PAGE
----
EARTH, our HOME

13 11 2016

“There are some four million different kinds of animals and plants in the world. Four million different solutions to the problems of staying alive.” – Sir David Attenborough

 

 

http://www.bbc.co.uk/iplayer





Anatomy of Illness: pessimism is a waste of time & laughter is the best cure for pain

12 11 2016

“Optimism doesn’t wait on facts. It deals with prospects. Pessimism is a waste of time.” – Norman Cousins (the man who relied on the often overlooked medication of laughter to mentally cure his condition and live to the age of 75)

 

 





For The Fallen

11 11 2016

With proud thanksgiving, a mother for her children,
England mourns for her dead across the sea.
Flesh of her flesh they were, spirit of her spirit,
Fallen in the cause of the free.

Solemn the drums thrill; Death august and royal
Sings sorrow up into immortal spheres,
There is music in the midst of desolation
And a glory that shines upon our tears.

They went with songs to the battle, they were young,
Straight of limb, true of eye, steady and aglow.
They were staunch to the end against odds uncounted;
They fell with their faces to the foe.

They shall grow not old, as we that are left grow old:
Age shall not weary them, nor the years condemn.
At the going down of the sun and in the morning
We will remember them.

They mingle not with their laughing comrades again;
They sit no more at familiar tables of home;
They have no lot in our labour of the day-time;
They sleep beyond England’s foam.

But where our desires are and our hopes profound,
Felt as a well-spring that is hidden from sight,
To the innermost heart of their own land they are known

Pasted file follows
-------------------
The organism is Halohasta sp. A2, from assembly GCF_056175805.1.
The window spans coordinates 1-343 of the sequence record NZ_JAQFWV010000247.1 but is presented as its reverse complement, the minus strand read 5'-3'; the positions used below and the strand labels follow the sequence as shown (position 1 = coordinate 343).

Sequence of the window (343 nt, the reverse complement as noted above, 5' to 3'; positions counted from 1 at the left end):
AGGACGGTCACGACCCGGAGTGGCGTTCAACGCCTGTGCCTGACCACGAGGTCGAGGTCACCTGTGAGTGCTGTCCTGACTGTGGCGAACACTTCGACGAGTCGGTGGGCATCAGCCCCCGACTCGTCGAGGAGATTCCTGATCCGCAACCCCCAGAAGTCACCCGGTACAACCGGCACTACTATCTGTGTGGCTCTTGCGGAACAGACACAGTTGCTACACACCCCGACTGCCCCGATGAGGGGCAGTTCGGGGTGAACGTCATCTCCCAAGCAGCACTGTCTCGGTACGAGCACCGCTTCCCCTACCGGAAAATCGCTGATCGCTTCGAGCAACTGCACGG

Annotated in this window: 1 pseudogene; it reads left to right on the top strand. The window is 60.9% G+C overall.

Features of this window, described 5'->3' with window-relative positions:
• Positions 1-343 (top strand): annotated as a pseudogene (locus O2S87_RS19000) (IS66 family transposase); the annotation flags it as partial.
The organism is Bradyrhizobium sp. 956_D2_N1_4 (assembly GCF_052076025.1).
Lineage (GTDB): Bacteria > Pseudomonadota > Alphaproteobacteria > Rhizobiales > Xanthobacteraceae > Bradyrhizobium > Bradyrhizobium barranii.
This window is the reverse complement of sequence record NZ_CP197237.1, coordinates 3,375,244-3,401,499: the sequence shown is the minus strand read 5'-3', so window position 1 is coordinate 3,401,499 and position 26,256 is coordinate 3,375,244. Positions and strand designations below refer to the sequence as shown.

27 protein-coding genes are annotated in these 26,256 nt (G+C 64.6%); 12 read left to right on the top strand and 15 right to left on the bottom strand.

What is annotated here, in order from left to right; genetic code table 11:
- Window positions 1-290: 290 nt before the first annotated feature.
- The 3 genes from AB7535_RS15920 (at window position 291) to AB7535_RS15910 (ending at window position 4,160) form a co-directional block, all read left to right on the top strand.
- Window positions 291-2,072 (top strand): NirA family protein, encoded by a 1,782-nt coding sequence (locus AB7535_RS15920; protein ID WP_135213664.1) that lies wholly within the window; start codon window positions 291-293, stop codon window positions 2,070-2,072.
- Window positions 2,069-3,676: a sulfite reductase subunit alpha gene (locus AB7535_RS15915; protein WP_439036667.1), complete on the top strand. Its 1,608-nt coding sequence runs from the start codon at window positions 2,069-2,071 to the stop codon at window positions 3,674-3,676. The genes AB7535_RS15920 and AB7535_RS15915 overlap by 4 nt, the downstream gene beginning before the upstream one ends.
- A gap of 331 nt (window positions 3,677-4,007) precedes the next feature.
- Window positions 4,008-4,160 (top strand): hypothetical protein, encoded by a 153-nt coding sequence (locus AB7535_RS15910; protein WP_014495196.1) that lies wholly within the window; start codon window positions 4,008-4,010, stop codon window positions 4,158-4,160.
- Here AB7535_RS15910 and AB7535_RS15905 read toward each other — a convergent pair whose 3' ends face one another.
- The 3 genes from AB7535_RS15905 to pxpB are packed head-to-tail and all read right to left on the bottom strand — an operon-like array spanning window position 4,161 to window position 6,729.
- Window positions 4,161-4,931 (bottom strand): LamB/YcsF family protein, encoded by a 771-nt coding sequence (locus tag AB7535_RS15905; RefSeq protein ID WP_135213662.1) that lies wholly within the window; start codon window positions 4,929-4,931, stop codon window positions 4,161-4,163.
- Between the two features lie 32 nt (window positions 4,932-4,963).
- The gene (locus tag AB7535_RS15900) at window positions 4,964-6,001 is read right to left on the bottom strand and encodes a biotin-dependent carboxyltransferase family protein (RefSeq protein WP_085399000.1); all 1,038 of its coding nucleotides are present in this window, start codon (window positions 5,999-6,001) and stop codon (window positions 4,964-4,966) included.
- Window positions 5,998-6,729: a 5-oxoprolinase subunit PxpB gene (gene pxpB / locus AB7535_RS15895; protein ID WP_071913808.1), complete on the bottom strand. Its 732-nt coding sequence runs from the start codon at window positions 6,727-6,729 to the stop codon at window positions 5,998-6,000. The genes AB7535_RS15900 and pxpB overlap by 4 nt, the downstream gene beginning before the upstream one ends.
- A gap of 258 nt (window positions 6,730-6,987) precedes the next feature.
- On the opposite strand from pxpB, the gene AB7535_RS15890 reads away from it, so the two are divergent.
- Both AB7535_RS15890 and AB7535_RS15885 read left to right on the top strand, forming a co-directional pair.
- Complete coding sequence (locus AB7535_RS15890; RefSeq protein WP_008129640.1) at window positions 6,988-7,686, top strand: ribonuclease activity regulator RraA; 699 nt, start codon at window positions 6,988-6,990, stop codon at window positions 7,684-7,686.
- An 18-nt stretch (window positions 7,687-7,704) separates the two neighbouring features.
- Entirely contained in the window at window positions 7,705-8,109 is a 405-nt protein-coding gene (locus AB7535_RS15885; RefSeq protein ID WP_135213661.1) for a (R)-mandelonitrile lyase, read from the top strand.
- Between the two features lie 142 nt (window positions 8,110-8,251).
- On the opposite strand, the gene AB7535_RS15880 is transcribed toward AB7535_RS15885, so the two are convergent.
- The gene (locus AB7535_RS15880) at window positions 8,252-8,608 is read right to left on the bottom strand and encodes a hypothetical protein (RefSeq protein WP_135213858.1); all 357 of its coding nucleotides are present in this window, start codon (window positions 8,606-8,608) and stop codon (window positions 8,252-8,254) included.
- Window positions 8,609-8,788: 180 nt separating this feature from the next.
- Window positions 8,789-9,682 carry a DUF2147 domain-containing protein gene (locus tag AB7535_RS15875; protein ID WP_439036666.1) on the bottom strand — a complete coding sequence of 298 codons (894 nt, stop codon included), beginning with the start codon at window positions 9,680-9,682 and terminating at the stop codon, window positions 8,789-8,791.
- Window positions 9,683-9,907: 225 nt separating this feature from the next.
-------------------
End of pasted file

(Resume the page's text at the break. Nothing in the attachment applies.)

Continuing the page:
As the stars are known to the Night;

As the stars that shall be bright when we are dust,
Moving in marches upon the heavenly plain;
As the stars that are starry in the time of our darkness,
To the end, to the end, they remain.

Robert Laurence Binyon, published in The Times newspaper on 21st September 1914.





Praise Him with timbrel and dancing; Praise Him with stringed instruments and pipe.

11 11 2016

Dance me to your beauty with a burning violin

Dance me through the panic ‘til I’m gathered safely in

Lift me like an olive branch and be my homeward dove

Dance me to the end of love

– Leonard Cohen

leonard_cohen_2127





anthropocene enlightenment

2 11 2016

we live in an anxious time.

by some accounts, we have less than 3 years to figure out how we will save our precious home, our earth, life as we know it.

our demise will begin in the sea just as our birth began in the sea.

we made our mistakes, created institutions and systems to support frameworks of living that we now know are completely out of sync with the natural world.